• Italian Green MEP Monica Frassoni is co-chairwoman of the Greens/European Free Alliance in the European Parliament.

Alexander Stubb

The European Parliament was a lonely place in the 1970s. It had virtually no powers and perhaps as a consequence no friends. At the time MEPs were happy if a lobbyist would pop by for a chat. All doors were open.

Times have changed. Today the Parliament is an equal legislator with the Council of Ministers and consequently our corridors are packed with professionals wanting to influence decision-making.

In the 1970s there were around 400 lobbying organisations based in Brussels. Now the EU capital is the home of some 15,000 lobbyists. They represent more than 2,500 organisations, ranging from in-house company lobbyists to non-governmental organisations (NGOs), from international organisations and think-tanks to law firms.

In addition, there are around 170 embassies and more than 200 regional offices representing specific national or regional interests in Brussels. To put it simply, if you are not represented in Brussels, you are probably not doing your job properly.

Lobbying does not always have a positive connotation. Many see lobbying as some kind of shady activity in a smoke-filled room. This description is unfair and outdated.

Most lobbyists are experts in their field, representing interests in a professional manner. Of course you might not agree on what they all say, but democracy is all about competing views, pluralism. It is up to the decision-maker to listen and draw his or her own conclusions.

There is a misconception that money equals influence. NGOs with limited resources can be as influential as rich multinational companies. Lobbying on the REACH chemicals regulation or software patents, for instance, was much more influential from the public than the private side.

Some lobbyists spend a lot of money without any noticeable influence.

For most politicians, power lies in the argument, not in whom and how much money is behind it. My starting point is simple: all lobbyists should be treated equally. Greenpeace and McDonalds represent their own interests. A public interest claim is not automatically better than a private interest claim.

Lobbying will be one of the hottest topics in Brussels during the coming months. The European Commission is in the process of setting new rules for lobbyists. The Parliament is also drawing up a report on lobbying.

The assembly has an extensive register of lobbyists, mainly for security purposes. They all have to sign a code of conduct, which gives them entry to the buildings. Before every meeting the lobbyist tells the MEP who he or she is representing.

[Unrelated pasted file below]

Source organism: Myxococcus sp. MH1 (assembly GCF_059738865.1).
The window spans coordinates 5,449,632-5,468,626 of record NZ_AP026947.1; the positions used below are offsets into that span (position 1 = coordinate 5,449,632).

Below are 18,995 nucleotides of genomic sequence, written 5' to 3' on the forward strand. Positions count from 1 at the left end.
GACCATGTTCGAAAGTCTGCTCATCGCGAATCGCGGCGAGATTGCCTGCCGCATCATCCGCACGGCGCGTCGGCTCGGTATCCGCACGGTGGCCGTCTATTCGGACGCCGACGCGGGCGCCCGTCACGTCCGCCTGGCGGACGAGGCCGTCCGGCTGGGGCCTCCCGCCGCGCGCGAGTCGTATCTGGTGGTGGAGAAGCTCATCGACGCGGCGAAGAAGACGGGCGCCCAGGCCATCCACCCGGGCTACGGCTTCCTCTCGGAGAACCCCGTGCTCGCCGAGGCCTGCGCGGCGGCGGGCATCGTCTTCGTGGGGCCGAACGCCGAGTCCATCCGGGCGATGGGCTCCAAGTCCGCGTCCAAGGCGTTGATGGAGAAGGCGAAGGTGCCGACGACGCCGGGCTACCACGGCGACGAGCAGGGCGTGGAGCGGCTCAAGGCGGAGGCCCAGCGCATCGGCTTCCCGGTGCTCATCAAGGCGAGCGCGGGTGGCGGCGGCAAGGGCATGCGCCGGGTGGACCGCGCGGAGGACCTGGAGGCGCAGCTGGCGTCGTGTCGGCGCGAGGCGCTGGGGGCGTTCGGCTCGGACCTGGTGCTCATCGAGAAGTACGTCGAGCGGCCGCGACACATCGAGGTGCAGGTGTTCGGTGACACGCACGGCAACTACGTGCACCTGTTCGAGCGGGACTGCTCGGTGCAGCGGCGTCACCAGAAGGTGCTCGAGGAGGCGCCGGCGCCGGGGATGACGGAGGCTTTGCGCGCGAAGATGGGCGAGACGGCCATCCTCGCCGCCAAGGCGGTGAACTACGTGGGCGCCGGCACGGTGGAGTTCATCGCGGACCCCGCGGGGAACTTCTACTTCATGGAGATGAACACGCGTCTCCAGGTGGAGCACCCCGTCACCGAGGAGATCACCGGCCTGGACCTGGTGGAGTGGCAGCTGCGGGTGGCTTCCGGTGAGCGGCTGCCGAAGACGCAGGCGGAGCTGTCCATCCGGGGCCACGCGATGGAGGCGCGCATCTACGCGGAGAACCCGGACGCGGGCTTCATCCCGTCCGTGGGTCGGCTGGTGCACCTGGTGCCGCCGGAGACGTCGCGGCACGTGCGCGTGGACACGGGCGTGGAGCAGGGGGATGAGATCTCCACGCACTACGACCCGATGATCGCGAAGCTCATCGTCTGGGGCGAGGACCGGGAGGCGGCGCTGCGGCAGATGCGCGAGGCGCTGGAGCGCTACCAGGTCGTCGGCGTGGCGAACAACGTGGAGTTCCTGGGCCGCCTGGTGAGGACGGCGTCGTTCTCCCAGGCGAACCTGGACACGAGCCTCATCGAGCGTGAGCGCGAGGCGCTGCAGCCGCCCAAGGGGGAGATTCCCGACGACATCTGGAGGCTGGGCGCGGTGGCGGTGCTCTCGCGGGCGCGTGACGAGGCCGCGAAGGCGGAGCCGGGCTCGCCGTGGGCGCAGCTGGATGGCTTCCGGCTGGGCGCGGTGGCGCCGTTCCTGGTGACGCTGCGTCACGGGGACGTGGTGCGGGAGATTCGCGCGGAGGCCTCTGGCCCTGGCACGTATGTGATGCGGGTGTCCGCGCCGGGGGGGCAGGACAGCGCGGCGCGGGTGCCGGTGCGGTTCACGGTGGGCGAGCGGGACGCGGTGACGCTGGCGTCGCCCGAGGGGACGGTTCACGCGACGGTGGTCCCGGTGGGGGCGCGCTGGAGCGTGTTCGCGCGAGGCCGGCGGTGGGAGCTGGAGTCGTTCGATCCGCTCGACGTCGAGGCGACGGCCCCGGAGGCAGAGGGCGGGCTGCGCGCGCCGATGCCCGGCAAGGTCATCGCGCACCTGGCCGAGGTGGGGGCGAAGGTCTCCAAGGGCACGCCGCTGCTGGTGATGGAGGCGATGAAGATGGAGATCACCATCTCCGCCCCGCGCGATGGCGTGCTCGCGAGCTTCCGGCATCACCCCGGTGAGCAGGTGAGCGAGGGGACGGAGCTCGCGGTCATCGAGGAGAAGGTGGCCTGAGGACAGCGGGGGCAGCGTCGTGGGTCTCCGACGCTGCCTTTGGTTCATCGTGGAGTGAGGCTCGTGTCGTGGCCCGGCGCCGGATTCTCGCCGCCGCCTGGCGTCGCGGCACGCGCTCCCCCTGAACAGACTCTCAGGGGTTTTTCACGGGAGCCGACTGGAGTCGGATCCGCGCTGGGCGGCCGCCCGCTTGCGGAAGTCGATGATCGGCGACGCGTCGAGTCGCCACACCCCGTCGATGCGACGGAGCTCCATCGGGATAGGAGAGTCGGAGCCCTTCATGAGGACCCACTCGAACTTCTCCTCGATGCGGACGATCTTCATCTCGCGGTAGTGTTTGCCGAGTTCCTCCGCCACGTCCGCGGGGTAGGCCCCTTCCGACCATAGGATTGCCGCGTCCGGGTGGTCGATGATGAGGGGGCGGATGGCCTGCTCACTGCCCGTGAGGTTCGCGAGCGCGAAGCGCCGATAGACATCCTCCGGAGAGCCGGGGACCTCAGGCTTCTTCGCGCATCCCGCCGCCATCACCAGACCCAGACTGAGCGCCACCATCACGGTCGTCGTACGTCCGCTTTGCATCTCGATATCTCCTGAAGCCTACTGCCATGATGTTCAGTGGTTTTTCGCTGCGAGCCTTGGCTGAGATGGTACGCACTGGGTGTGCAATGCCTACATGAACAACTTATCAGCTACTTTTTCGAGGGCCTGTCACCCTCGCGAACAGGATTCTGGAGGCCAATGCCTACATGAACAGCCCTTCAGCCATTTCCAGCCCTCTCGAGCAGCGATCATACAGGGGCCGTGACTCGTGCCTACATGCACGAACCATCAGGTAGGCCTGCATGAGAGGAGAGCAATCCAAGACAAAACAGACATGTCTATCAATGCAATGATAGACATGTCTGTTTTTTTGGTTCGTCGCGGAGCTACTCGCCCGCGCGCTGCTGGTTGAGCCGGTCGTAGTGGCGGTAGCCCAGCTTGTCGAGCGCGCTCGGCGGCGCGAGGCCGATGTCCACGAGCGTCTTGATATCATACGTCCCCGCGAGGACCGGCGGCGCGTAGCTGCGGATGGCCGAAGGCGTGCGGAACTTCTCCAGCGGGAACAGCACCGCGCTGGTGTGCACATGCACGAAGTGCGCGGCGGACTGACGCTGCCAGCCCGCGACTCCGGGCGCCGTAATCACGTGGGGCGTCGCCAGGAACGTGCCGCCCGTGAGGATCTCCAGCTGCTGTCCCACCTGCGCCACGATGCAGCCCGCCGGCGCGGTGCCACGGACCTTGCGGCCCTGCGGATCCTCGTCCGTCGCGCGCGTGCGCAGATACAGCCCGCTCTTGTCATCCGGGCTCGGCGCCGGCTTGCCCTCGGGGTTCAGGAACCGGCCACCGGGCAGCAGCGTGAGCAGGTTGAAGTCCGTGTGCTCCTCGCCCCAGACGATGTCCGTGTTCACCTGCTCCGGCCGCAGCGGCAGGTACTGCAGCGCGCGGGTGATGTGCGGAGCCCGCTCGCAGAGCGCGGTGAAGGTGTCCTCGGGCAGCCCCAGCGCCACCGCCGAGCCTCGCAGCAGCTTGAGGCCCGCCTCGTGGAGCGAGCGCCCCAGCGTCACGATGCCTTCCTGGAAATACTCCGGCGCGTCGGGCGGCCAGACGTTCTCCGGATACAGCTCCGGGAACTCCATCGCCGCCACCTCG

The Commission has no such register, but all of that is about to change. The key debate in the Commission is whether the register should be voluntary or mandatory, and what information should be required.

In my opinion the Commission should avoid creating a system which is too much like its equivalent in the US. We do not need to go overboard. In the US lobbying is directly linked to political decision-making through funding. In Europe there is no such link. EU lobbying is not US lobbying.

Lobbying is all about interest and information. In Brussels, European commissioners, backed by thousands of civil servants and advisers, are the champions of information. Ministers in the Council form their positions with the help of permanent representations and ministries.

But a member of the European Parliament is less lucky. He or she has to survive with a few assistants and civil servants. No matter how talented they might be, an MEP is also dependent on the information provided by lobbyists. Good lobbyists can be a vital source of information, although bad lobbyists will receive short shrift from most MEPs.

Lobbying rules in the Parliament have worked in the past. There is no reason why they should not work in the future for the other institutions too. Perhaps lobbying rules should follow Aristotle’s golden rule: "Nothing in excess except moderation."

  • Finnish centre-right MEP Alexander Stubb is vice- chairman of the Parliament’s internal market committee and rapporteur on lobbying in the constitutional affairs committee.

Two MEPs discuss EU lobbying.